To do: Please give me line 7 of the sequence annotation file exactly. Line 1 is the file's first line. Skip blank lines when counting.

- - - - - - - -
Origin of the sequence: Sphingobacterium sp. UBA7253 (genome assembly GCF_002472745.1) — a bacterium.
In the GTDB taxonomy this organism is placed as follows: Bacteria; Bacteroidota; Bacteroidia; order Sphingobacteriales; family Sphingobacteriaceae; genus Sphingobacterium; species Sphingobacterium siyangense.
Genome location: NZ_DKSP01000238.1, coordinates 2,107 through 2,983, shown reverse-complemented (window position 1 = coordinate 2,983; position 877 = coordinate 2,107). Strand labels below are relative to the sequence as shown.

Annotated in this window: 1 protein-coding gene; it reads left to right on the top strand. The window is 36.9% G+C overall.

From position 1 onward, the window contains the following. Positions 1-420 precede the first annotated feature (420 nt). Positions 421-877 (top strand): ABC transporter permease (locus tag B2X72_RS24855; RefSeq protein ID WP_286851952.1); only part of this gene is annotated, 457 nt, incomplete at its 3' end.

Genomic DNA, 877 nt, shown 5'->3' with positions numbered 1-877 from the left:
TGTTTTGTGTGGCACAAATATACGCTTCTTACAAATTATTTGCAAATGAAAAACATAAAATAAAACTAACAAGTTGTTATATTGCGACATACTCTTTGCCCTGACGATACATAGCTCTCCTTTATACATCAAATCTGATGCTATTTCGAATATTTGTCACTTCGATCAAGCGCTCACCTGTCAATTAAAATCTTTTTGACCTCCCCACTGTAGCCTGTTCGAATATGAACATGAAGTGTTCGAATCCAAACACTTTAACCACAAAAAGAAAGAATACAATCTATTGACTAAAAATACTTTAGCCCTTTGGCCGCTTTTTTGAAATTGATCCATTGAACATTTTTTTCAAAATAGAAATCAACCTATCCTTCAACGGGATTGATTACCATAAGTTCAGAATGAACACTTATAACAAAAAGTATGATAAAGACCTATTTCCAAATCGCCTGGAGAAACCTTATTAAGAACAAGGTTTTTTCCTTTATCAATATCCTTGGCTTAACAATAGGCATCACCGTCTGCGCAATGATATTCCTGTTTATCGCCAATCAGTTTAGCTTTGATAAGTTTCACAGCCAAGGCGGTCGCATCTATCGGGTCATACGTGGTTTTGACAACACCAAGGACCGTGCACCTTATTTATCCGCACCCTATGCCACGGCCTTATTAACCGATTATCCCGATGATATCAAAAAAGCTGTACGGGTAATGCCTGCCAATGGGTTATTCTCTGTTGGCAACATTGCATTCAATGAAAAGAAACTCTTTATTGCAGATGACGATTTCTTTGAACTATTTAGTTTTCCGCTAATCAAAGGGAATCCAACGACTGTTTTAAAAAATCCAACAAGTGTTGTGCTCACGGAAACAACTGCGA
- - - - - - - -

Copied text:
TGTTTTGTGTGGCACAAATATACGCTTCTTACAAATTATTTGCAAATGAAAAACATAAAATAAAACTAACAAGTTGTTATATTGCGACATACTCTTTGCCCTGACGATACATAGCTCTCCTTTATACATCAAATCTGATGCTATTTCGAATATTTGTCACTTCGATCAAGCGCTCACCTGTCAATTAAAATCTTTTTGACCTCCCCACTGTAGCCTGTTCGAATATGAACATGAAGTGTTCGAATCCAAACACTTTAACCACAAAAAGAAAGAATACAATCTATTGACTAAAAATACTTTAGCCCTTTGGCCGCTTTTTTGAAATTGATCCATTGAACATTTTTTTCAAAATAGAAATCAACCTATCCTTCAACGGGATTGATTACCATAAGTTCAGAATGAACACTTATAACAAAAAGTATGATAAAGACCTATTTCCAAATCGCCTGGAGAAACCTTATTAAGAACAAGGTTTTTTCCTTTATCAATATCCTTGGCTTAACAATAGGCATCACCGTCTGCGCAATGATATTCCTGTTTATCGCCAATCAGTTTAGCTTTGATAAGTTTCACAGCCAAGGCGGTCGCATCTATCGGGTCATACGTGGTTTTGACAACACCAAGGACCGTGCACCTTATTTATCCGCACCCTATGCCACGGCCTTATTAACCGATTATCCCGATGATATCAAAAAAGCTGTACGGGTAATGCCTGCCAATGGGTTATTCTCTGTTGGCAACATTGCATTCAATGAAAAGAAACTCTTTATTGCAGATGACGATTTCTTTGAACTATTTAGTTTTCCGCTAATCAAAGGGAATCCAACGACTGTTTTAAAAAATCCAACAAGTGTTGTGCTCACGGAAACAACTGCGA